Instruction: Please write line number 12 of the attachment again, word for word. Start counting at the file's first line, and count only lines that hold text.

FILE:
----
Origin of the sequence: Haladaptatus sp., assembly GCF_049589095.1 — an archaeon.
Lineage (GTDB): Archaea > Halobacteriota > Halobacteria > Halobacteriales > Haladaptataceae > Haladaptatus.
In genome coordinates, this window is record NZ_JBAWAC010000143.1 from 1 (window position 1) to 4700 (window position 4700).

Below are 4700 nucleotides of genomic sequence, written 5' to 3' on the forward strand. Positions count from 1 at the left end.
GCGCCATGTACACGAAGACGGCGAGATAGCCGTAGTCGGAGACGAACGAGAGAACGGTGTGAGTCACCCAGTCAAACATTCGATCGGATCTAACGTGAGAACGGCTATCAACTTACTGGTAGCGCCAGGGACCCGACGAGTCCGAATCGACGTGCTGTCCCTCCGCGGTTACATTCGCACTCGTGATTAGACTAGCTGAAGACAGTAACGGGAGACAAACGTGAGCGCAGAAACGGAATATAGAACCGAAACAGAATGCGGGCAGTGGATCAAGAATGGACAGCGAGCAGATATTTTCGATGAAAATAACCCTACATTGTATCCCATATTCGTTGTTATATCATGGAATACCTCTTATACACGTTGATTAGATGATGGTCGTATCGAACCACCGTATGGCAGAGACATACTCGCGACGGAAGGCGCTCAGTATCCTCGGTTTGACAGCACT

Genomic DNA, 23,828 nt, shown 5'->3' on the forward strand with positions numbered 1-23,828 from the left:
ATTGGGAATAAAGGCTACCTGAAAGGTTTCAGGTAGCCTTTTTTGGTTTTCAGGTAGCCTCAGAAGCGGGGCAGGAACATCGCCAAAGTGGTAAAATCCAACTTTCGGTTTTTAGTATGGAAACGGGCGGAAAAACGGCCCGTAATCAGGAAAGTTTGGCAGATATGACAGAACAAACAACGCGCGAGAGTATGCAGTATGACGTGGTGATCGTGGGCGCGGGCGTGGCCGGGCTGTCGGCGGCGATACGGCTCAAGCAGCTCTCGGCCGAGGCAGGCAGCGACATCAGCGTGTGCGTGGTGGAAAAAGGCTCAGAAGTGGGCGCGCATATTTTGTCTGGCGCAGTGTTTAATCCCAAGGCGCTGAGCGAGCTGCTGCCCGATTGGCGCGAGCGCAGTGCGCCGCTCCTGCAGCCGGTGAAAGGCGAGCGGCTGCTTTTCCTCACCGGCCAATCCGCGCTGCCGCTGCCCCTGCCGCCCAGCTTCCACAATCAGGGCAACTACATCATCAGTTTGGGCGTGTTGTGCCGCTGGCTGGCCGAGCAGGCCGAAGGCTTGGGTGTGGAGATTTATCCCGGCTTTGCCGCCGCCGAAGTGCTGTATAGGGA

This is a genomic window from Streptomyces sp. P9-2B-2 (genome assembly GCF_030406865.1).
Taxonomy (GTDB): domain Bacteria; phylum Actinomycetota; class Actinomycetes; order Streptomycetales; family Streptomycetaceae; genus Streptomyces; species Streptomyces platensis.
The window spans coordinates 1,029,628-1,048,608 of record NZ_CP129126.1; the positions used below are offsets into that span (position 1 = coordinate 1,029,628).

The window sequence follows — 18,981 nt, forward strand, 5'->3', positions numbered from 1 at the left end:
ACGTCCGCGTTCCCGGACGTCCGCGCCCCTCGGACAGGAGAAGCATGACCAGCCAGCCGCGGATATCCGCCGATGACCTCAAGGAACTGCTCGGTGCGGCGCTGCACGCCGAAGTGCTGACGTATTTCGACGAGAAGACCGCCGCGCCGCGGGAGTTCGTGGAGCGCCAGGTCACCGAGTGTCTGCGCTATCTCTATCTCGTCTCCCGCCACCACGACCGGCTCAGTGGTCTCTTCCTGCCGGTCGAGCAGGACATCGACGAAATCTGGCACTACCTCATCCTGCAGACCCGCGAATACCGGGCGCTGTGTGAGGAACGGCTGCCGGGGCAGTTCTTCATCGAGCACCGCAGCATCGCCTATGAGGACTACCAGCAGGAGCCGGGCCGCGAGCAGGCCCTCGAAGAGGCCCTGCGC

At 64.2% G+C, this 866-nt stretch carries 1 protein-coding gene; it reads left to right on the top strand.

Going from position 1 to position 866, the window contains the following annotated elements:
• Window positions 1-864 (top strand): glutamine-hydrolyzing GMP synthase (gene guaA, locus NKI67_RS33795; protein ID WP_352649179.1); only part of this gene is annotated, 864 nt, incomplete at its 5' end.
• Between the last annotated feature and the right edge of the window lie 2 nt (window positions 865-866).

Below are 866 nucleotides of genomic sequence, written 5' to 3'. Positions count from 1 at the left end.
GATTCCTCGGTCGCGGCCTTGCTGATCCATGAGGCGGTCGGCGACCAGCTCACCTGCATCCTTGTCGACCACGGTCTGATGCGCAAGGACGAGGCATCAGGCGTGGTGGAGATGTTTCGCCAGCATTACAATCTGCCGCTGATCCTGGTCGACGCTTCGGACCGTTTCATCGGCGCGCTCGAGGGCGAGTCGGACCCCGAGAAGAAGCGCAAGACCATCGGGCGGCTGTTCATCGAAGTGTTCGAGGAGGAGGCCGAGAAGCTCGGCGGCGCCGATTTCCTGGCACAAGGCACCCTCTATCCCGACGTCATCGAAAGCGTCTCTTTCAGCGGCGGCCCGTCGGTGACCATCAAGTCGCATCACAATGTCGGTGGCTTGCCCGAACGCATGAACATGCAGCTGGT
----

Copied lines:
ACGTCCGCGTTCCCGGACGTCCGCGCCCCTCGGACAGGAGAAGCATGACCAGCCAGCCGCGGATATCCGCCGATGACCTCAAGGAACTGCTCGGTGCGGCGCTGCACGCCGAAGTGCTGACGTATTTCGACGAGAAGACCGCCGCGCCGCGGGAGTTCGTGGAGCGCCAGGTCACCGAGTGTCTGCGCTATCTCTATCTCGTCTCCCGCCACCACGACCGGCTCAGTGGTCTCTTCCTGCCGGTCGAGCAGGACATCGACGAAATCTGGCACTACCTCATCCTGCAGACCCGCGAATACCGGGCGCTGTGTGAGGAACGGCTGCCGGGGCAGTTCTTCATCGAGCACCGCAGCATCGCCTATGAGGACTACCAGCAGGAGCCGGGCCGCGAGCAGGCCCTCGAAGAGGCCCTGCGC